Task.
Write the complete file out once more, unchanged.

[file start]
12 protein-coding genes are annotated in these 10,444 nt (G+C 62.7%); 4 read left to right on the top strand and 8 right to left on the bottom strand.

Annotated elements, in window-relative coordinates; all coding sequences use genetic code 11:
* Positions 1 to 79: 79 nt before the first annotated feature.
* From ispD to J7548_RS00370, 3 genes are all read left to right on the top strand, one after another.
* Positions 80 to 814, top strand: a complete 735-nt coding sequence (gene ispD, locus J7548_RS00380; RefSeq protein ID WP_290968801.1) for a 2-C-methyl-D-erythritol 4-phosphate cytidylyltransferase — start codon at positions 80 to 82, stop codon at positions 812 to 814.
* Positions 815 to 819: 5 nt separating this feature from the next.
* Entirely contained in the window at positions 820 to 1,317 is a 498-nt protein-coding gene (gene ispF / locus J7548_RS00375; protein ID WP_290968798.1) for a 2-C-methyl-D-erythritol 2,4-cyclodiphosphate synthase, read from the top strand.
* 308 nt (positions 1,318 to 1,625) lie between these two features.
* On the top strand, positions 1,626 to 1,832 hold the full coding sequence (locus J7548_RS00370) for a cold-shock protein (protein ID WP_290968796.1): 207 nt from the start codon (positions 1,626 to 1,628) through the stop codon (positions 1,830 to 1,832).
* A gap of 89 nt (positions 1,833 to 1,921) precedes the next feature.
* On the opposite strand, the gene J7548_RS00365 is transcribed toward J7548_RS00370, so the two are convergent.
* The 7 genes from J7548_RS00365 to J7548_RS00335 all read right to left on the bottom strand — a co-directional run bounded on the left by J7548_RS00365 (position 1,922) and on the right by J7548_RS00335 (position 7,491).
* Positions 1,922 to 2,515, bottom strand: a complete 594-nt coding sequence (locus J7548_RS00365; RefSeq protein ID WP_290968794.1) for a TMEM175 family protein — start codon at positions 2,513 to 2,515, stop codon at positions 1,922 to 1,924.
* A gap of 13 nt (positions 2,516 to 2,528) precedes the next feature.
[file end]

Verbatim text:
12 protein-coding genes are annotated in these 10,444 nt (G+C 62.7%); 4 read left to right on the top strand and 8 right to left on the bottom strand.

Annotated elements, in window-relative coordinates; all coding sequences use genetic code 11:
* Positions 1 to 79: 79 nt before the first annotated feature.
* From ispD to J7548_RS00370, 3 genes are all read left to right on the top strand, one after another.
* Positions 80 to 814, top strand: a complete 735-nt coding sequence (gene ispD, locus J7548_RS00380; RefSeq protein ID WP_290968801.1) for a 2-C-methyl-D-erythritol 4-phosphate cytidylyltransferase — start codon at positions 80 to 82, stop codon at positions 812 to 814.
* Positions 815 to 819: 5 nt separating this feature from the next.
* Entirely contained in the window at positions 820 to 1,317 is a 498-nt protein-coding gene (gene ispF / locus J7548_RS00375; protein ID WP_290968798.1) for a 2-C-methyl-D-erythritol 2,4-cyclodiphosphate synthase, read from the top strand.
* 308 nt (positions 1,318 to 1,625) lie between these two features.
* On the top strand, positions 1,626 to 1,832 hold the full coding sequence (locus J7548_RS00370) for a cold-shock protein (protein ID WP_290968796.1): 207 nt from the start codon (positions 1,626 to 1,628) through the stop codon (positions 1,830 to 1,832).
* A gap of 89 nt (positions 1,833 to 1,921) precedes the next feature.
* On the opposite strand, the gene J7548_RS00365 is transcribed toward J7548_RS00370, so the two are convergent.
* The 7 genes from J7548_RS00365 to J7548_RS00335 all read right to left on the bottom strand — a co-directional run bounded on the left by J7548_RS00365 (position 1,922) and on the right by J7548_RS00335 (position 7,491).
* Positions 1,922 to 2,515, bottom strand: a complete 594-nt coding sequence (locus J7548_RS00365; RefSeq protein ID WP_290968794.1) for a TMEM175 family protein — start codon at positions 2,513 to 2,515, stop codon at positions 1,922 to 1,924.
* A gap of 13 nt (positions 2,516 to 2,528) precedes the next feature.